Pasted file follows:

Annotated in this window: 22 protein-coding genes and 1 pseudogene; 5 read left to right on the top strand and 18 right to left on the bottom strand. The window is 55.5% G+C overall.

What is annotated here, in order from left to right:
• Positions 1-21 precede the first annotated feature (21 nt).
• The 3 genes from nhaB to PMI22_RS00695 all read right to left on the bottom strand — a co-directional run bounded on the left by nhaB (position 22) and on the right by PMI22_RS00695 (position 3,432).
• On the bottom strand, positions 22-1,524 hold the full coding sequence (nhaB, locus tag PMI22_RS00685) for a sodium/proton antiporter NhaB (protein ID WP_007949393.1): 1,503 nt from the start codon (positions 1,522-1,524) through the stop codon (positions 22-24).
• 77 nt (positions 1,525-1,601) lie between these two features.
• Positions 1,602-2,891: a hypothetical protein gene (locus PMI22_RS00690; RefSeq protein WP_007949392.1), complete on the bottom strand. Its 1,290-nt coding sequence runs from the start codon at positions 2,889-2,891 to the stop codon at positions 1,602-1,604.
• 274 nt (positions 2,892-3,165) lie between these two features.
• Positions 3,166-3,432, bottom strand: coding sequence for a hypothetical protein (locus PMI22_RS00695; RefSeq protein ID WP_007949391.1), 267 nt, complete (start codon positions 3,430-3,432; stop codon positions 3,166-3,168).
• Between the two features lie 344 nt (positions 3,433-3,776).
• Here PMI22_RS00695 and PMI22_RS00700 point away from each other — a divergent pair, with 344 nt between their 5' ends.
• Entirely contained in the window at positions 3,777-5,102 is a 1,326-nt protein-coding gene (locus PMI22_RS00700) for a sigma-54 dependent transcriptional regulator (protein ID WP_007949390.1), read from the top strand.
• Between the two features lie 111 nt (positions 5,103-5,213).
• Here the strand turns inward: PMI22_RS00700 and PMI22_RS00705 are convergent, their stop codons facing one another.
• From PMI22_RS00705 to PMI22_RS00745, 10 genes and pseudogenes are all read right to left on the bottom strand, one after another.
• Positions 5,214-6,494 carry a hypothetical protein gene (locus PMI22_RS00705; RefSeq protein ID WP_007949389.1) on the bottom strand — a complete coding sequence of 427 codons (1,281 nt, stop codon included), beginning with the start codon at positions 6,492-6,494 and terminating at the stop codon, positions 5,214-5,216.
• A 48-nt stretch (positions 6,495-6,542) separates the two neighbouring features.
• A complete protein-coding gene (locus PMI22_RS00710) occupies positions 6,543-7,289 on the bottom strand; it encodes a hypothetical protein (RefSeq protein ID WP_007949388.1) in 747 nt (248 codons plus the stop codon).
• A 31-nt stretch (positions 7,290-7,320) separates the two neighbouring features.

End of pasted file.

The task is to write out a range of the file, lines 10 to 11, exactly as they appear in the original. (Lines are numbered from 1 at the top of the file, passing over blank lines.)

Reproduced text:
• Between the two features lie 344 nt (positions 3,433-3,776).
• Here PMI22_RS00695 and PMI22_RS00700 point away from each other — a divergent pair, with 344 nt between their 5' ends.